A quick Google search will make it clear: This ain’t your daddy’s Wisconsin tailgate. You’ll encounter a jarring number of sites promoting “tailgate recipes for the modern world.” Sure, the basics are still there—the meaty, grilly, dippy basics, with twists and gimmicks, of course—but these cyber-tailgater upstarts can’t wait to start hiding the ball. Foom! Here comes a ghee luchi! Smack! A linguini white sauce thingy scoots off the paper plate. Zoing! Zucchini bloody mary!? Truly disturbing.

Until you taste it. Until you nibble a piping hot spanakopita and marvel as it slowly infuses its pastry spirit into your October-morning, rum-dosed tummy. Maybe one can make exceptions. It’s not like we’re switching teams here. After all, we have to watch our cholesterol, am I right?

Personally, though, I see a problem with this brave new parking lot. I can’t cook anything that requires gear more sophisticated than a microwave, a skillet or a grill. That doesn’t mean I can’t appreciate good cooking, so I must rely on others to prepare these pioneering tailgate dishes and set in motion my considerable mooching skills.


Photo by Jim Klousia

The aspect of pre-game tailgating we’ve not yet discussed is the social scenario of the warm-up party. Everyone is on their best accommodative behavior because everyone understands that there is a (slight) chance their beloved team may lose the upcoming game. Gloating now is unbecoming and risky. Hence, the parking lot on game day swirls with an atmosphere of terrific interpersonal caution that can be exploited. Unspeakable, I know, but the wise person can take advantage to gain worldly, savory experience.

It’s easy. Simply locate the particular iteration of new-order food that most appeals to you (this may require preparatory scouting missions amongst the tented cars, cleverly disguised as hikes to the port-a-potties), identify the team affiliation of that food’s guardians and either back-slap and high-five ‘em profusely (if they wear colors identical to your own), or welcome them to your city, fawn over their star player and wish them the best of luck and may the best team win (here, a brimming flask of fine bourbon will help your cause). Nine times out of ten, food is offered unto you, silver spork and all.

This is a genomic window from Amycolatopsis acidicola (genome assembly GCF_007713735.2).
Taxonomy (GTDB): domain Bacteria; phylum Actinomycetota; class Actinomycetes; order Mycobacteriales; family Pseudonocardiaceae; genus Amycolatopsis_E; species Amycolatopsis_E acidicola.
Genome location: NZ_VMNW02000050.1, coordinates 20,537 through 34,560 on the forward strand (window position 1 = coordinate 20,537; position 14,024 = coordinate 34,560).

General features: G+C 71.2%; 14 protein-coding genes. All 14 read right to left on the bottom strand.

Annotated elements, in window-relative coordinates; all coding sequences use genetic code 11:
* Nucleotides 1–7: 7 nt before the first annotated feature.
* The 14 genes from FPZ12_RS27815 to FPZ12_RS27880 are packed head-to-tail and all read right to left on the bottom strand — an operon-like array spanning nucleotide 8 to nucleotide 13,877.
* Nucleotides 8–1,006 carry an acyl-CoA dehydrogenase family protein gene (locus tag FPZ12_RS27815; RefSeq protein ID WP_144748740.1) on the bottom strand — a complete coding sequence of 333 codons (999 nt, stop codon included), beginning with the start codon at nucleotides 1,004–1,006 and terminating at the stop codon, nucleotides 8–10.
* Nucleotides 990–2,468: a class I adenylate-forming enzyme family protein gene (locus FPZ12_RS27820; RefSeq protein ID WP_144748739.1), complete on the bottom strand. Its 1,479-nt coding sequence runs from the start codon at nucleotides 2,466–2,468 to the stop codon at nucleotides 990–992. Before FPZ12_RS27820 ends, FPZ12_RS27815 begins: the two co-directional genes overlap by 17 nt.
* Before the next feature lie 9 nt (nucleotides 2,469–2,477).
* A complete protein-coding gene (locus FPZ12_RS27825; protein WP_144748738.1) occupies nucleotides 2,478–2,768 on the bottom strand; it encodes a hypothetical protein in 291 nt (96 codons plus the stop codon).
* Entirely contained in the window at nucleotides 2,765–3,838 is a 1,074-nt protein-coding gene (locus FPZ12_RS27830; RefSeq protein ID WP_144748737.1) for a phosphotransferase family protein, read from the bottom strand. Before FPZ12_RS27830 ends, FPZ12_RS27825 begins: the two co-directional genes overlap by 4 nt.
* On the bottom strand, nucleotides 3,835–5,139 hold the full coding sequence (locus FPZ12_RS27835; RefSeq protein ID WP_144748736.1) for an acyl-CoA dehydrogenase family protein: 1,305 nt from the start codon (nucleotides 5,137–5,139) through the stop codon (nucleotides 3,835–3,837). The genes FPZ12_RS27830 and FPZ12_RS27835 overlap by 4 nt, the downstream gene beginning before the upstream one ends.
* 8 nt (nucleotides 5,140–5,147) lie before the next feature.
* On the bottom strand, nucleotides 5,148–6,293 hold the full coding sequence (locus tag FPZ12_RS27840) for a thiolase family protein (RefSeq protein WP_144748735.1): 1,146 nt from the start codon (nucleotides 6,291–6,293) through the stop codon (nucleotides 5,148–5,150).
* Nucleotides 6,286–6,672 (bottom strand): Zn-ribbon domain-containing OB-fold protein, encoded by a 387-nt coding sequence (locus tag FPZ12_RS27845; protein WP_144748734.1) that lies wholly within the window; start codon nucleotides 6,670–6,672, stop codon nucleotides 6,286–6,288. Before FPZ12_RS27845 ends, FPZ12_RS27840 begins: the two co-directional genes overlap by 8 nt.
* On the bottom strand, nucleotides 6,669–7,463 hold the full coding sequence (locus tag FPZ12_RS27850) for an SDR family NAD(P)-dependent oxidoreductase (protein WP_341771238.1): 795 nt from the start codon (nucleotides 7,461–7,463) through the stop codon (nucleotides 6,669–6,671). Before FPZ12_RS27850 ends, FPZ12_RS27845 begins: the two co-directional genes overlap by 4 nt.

In parting, a reminder: In your anticipation of all the novel tailgate treats, don’t forget the beer! Last year, my brother and I made this mistake and found ourselves choking down room-temperature light beer, the only thing available at the Regent Street 7-11 ten minutes before kickoff. Forgot the bottle opener, too, so we dropped the tailgate of my old (but not 1919 old) Chevy pickup to use the handy metal latch cross-purpose, and just as for thousands of game day revelers who came before, it all worked out in the end.

Andy Radtke lives and works in Wisconsin’s ancient Driftless region, northwest of Madison. After ten years as resident of that city, where he attended the University of Wisconsin, waited tables at a west-side eatery and learned to make art, he moved back to his family’s retired farm in the rolling hills. Andy writes for family farmers in between bouts of picture making.